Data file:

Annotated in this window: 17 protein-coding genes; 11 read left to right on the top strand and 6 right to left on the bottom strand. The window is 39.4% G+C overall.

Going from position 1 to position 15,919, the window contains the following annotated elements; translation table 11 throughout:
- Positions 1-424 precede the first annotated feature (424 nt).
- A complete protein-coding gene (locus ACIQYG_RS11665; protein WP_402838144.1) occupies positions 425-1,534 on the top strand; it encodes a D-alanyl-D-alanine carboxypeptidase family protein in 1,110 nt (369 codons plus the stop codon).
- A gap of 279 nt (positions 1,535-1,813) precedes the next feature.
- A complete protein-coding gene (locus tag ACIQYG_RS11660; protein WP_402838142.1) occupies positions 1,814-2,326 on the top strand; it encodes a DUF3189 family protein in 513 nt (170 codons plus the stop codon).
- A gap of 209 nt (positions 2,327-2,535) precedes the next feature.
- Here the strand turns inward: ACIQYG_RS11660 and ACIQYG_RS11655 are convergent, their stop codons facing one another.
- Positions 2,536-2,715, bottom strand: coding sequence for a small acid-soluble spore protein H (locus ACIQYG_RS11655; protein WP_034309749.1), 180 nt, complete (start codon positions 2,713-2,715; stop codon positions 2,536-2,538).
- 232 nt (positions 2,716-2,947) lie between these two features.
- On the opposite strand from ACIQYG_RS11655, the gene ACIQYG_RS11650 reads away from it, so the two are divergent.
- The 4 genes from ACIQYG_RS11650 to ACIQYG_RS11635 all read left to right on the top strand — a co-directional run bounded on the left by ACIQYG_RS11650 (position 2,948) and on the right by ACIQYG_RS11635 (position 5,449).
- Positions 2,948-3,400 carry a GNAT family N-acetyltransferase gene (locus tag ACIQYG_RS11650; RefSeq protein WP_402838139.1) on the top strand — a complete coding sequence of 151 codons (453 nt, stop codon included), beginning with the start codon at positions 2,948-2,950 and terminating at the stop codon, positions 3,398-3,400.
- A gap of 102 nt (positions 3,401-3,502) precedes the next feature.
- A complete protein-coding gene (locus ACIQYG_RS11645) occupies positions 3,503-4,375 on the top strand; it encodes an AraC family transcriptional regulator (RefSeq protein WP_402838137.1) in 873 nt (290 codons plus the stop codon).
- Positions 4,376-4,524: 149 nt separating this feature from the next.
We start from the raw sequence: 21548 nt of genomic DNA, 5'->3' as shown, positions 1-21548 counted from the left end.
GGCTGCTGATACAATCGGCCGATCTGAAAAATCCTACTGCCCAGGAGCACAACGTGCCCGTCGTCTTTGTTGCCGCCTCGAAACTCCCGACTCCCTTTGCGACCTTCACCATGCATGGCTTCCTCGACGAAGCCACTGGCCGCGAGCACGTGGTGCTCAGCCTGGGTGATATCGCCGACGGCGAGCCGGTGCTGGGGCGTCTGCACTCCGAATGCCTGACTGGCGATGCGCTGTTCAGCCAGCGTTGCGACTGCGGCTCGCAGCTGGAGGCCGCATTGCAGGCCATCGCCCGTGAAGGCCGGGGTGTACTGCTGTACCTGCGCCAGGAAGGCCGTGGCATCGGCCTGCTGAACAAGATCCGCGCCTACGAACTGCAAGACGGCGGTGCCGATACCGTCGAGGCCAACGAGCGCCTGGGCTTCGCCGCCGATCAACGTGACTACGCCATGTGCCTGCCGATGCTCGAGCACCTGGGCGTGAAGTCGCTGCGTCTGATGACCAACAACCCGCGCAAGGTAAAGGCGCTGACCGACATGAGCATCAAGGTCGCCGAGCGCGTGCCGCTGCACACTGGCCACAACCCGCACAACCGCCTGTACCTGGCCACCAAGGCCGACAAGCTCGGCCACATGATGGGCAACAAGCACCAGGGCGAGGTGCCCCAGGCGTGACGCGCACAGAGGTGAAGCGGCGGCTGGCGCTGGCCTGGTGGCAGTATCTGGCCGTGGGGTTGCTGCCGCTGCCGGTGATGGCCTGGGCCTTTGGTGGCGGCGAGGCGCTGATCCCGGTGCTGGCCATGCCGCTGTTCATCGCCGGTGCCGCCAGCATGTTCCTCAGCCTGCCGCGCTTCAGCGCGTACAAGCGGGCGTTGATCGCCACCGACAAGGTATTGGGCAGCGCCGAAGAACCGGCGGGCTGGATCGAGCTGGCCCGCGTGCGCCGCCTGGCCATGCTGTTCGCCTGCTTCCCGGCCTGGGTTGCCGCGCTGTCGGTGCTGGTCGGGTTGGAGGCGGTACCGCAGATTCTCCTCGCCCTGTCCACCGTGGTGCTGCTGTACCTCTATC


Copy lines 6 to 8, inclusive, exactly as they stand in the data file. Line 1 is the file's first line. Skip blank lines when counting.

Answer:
- A complete protein-coding gene (locus tag ACIQYG_RS11660; protein WP_402838142.1) occupies positions 1,814-2,326 on the top strand; it encodes a DUF3189 family protein in 513 nt (170 codons plus the stop codon).
- A gap of 209 nt (positions 2,327-2,535) precedes the next feature.
- Here the strand turns inward: ACIQYG_RS11660 and ACIQYG_RS11655 are convergent, their stop codons facing one another.